When three hijacked planes crashed into the World Trade Center and the Pentagon, killing thousands, no one took the fall in the Bush administration.
When the nation went to war in Iraq on the basis of intelligence about weapons of mass destruction that turned out to be wildly wrong, no one took the fall, either.
So when George J. Tenet resigned as CIA director yesterday, it was no surprise that his departure was choreographed to demonstrate he was not being blamed for any of the intelligence failures that occurred on his watch. The administration line was that he was leaving on his own accord to spend time with his family.
But in official Washington, where every departure of any senior official is searched for hidden meaning and ulterior motives, the question lingered yesterday in the corridors of power and over expense-account meals: Was Tenet finally being served up as a sacrificial lamb by an administration that loathes to admit a mistake?
As with much news that has had Tenet at the center, there was no shortage of spin -- and many competing answers. While defenders accepted the official explanation, those eager to tarnish the administration saw the departure as proof that somebody was finally paying the price for the assorted intelligence failures. Republicans who sensed tension between Tenet and the White House believed his resignation was not unwanted.
Fueling much of the speculation was the fact that Tenet had sought to leave at several points last year, but President Bush had persuaded him to stay, as administration officials told it. Now, when the White House is under severe political pressure and Bush's reelection may be imperiled, the president finally accepted Tenet's resignation.
"To some degree, the White House may be making a craven calculation," said Flynt Leverett, a former CIA and Bush White House official who is now at the Saban Center for Middle East Policy at the Brookings Institution. "You have calls for accountability, that someone has to lose a job. In a sense, you have an easy way to have someone lose his job -- he wants to quit."
Others noted that Tenet is leaving before reports are issued on intelligence failures that led to the Sept. 11 attacks and the gathering of intelligence about weapons in Iraq. Sen. Chuck Hagel (R-Neb.) said that it was "no secret" that Tenet was tired and wanted to leave but that Tenet was also well aware that the reports would soon be issued. But, he added, "I don't think George Tenet should be held responsible or blamed for the intelligence failures of the past two years."
Former CIA director Stansfield Turner told CNN that he was very surprised by the resignation because he thought "the president was not going to acknowledge that there were problems in his own inner circle. I certainly thought that Tenet, being a very loyal type of civil servant, would not walk out on the president in the middle of an election campaign."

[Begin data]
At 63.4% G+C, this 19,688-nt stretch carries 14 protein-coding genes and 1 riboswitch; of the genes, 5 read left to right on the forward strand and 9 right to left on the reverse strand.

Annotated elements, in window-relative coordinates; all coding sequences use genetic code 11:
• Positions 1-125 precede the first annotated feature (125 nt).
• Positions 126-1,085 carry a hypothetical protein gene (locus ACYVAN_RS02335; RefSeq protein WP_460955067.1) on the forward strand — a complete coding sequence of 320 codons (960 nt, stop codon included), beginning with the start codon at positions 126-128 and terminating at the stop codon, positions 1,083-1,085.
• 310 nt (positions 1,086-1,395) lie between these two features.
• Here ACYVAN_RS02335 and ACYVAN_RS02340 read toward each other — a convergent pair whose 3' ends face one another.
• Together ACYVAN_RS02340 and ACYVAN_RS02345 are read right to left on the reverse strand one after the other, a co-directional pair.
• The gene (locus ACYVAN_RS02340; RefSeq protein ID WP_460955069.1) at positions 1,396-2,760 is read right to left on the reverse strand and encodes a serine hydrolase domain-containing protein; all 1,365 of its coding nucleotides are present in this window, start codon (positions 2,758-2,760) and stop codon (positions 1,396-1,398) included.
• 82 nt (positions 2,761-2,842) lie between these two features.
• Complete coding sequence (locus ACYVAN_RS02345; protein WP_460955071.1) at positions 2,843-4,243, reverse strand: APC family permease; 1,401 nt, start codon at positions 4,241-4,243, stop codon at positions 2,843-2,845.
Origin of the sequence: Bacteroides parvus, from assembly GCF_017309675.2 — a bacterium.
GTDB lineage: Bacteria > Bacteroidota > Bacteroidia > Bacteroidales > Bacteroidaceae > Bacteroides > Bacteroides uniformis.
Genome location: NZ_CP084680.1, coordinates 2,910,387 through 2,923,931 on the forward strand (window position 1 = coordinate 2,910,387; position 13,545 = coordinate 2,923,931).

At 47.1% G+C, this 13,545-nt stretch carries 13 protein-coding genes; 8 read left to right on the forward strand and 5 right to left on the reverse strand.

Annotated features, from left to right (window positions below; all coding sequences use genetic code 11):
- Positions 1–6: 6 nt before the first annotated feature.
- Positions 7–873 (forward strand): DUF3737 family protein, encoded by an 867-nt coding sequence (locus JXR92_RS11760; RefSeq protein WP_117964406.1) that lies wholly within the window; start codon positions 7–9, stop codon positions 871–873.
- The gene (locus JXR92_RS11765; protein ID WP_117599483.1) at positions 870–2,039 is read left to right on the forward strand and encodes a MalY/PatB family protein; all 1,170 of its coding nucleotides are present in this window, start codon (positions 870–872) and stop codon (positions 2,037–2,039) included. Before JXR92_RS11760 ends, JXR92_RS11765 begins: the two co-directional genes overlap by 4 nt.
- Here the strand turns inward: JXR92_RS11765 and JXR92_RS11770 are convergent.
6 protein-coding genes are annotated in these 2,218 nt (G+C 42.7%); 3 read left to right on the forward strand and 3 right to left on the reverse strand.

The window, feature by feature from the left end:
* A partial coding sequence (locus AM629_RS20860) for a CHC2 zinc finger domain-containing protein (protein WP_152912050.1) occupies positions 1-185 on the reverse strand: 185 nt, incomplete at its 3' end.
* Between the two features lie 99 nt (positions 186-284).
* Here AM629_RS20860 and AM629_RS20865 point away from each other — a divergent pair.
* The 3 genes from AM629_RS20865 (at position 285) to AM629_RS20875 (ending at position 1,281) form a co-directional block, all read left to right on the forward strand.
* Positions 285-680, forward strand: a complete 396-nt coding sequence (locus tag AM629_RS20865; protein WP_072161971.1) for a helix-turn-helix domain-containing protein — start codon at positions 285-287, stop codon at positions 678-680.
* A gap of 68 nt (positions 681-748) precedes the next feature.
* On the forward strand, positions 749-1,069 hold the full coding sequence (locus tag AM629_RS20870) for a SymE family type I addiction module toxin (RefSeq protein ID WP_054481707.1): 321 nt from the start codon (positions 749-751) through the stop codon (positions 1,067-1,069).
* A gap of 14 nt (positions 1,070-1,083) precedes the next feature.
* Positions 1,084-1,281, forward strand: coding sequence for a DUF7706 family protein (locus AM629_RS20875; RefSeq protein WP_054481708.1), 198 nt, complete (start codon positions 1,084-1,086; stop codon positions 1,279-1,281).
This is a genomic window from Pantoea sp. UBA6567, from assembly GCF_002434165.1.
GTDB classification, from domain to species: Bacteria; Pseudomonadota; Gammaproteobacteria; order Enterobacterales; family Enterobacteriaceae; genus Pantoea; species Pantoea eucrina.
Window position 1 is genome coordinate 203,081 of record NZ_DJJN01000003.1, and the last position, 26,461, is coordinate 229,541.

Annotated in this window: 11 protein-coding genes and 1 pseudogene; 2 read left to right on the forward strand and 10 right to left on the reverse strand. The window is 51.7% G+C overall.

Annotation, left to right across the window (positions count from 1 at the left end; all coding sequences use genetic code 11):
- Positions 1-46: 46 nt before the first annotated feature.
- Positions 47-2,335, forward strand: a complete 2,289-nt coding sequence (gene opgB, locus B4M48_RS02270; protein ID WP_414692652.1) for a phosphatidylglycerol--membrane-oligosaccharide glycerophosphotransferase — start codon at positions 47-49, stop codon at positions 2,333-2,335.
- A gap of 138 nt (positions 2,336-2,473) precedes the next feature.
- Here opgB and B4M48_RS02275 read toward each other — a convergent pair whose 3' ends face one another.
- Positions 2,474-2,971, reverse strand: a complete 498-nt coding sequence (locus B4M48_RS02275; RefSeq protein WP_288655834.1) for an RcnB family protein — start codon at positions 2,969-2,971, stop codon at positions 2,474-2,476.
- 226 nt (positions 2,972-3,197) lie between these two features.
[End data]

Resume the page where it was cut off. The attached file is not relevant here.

Those closest to Tenet tended to discount the more conspiratorial explanations.
"I'm probably the only person in Washington who takes George at face value," said former national security adviser Samuel R. "Sandy" Berger, who said he had many phone conversations yesterday speculating on the motives and political impact of Tenet's departure. Berger, who worked closely with Tenet in the Clinton White House, noted that Tenet has been at the center of intelligence decision making for nearly 12 years, either at the CIA or Clinton's National Security Council.
Mark Mansfield, a CIA spokesman, said the critical reports -- by the Senate intelligence panel and by the commission investigating the Sept. 11 attacks -- had nothing to do with his departure. "It was a personal decision, nothing more, nothing less," he said.
To be sure, many of the CIA's successes are hidden from view, while its failures generate big headlines. Tenet earlier this year offered a firm defense of the agency making exactly that point, focusing in particular on its role in cracking a nuclear smuggling ring operating out of Pakistan.
Tenet's resignation came, moreover, just as the CIA's critical assessment of Iraqi politician Ahmed Chalabi seemed to be borne out with allegations that Chalabi told Iran that the United States had broken its code for secret communication.
Tenet by all accounts had also forged an unusually close relationship with the president. He was a holdover from the previous administration, but -- unusual in an administration stocked with officials deeply suspicious of anything associated with former president Bill Clinton -- he won Bush's trust and appreciation.
"It's quite extraordinary that George was able to serve two presidents of two parties with such distinct personalities and earn the trust of both of them," said Berger, Clinton's second-term security adviser.
In terms of policy, a new CIA director is not likely to make much difference, since the director's role is to provide information and analysis for policymakers, not to try to influence policy. The interim replacement, Deputy Director John E. McLaughlin, is almost a Tenet clone, a self-effacing career civil servant.
Still, Tenet's resignation signals the beginning of the breakup of a foreign policy team that has taken the country through the Sept. 11 crisis and two wars over the past 31/2 years. Secretary of State Colin L. Powell and national security adviser Condoleezza Rice have made it clear they will depart at the end of the current term, and Defense Secretary Donald H. Rumsfeld appears unlikely to remain in the wake of the prison scandal in Iraq and the many calls for his resignation.
Thus, even if Bush wins reelection, the foreign policy slate largely could be wiped clean in six months.
Staff writer Robin Wright contributed to this report.